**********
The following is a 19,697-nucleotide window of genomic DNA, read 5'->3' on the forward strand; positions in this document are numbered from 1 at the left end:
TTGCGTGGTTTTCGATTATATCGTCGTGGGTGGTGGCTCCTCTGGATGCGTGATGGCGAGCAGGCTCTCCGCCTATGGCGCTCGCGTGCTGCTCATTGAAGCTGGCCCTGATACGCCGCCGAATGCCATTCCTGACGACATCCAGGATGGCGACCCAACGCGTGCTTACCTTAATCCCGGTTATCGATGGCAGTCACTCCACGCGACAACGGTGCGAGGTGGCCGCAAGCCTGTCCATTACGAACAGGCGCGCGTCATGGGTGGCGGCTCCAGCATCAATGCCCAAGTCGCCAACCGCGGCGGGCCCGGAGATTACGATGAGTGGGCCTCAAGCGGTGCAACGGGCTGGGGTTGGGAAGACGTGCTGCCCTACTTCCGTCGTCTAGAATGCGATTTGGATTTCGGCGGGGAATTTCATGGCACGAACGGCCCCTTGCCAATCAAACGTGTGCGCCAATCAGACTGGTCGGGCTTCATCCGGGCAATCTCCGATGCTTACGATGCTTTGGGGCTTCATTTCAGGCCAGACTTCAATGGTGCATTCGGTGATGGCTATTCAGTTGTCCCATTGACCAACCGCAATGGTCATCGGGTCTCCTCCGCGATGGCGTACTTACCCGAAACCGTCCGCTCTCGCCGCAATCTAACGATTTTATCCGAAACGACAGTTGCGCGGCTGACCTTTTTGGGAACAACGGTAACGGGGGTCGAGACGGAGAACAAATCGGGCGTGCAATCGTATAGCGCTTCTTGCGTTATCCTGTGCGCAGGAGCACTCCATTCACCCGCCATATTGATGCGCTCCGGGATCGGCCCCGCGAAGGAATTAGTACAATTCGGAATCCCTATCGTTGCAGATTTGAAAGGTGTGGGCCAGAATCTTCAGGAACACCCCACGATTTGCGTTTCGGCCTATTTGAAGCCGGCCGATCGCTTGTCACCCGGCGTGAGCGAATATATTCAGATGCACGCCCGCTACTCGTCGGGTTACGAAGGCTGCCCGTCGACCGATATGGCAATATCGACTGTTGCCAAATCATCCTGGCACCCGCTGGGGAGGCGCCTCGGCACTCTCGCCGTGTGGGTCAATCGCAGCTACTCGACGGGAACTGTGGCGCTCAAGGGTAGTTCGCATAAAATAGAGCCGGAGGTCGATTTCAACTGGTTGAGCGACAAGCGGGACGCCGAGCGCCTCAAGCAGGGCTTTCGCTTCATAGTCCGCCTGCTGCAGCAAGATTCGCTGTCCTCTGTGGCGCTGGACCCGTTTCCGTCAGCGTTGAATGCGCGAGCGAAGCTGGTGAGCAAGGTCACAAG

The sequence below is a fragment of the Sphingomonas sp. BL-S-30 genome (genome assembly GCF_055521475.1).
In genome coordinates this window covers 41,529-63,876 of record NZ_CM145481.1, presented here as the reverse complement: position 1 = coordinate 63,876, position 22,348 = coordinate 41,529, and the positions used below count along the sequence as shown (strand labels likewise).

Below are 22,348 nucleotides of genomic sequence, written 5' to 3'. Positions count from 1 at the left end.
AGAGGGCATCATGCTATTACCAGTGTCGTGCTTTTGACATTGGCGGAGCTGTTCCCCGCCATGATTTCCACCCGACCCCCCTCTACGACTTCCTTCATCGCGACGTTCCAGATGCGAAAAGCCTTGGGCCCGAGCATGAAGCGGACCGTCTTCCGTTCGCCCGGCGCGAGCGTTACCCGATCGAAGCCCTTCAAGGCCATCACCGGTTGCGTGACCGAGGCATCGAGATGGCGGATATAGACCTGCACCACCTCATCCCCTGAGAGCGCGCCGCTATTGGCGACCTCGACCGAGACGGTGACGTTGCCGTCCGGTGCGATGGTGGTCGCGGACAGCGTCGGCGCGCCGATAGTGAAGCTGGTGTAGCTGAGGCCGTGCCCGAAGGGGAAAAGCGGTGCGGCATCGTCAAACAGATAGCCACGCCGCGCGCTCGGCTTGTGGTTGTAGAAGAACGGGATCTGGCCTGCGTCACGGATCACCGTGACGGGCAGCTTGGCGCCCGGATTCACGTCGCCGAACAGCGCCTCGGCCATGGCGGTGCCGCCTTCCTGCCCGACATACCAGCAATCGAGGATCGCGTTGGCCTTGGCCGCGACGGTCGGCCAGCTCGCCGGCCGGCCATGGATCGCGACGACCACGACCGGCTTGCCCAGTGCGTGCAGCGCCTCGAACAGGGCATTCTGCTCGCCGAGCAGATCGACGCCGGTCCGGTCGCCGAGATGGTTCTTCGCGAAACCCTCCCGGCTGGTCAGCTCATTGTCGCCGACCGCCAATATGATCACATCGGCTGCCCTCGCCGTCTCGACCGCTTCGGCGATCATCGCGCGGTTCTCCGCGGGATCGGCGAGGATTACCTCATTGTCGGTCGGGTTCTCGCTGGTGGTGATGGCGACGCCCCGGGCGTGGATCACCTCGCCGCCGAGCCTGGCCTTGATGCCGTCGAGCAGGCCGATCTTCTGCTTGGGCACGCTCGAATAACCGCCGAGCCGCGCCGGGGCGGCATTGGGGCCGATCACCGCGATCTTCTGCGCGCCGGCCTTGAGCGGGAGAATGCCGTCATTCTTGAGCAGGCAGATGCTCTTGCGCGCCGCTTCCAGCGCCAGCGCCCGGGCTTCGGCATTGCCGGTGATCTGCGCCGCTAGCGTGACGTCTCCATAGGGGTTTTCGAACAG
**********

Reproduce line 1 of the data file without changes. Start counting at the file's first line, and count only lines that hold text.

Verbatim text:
The following is a 19,697-nucleotide window of genomic DNA, read 5'->3' on the forward strand; positions in this document are numbered from 1 at the left end: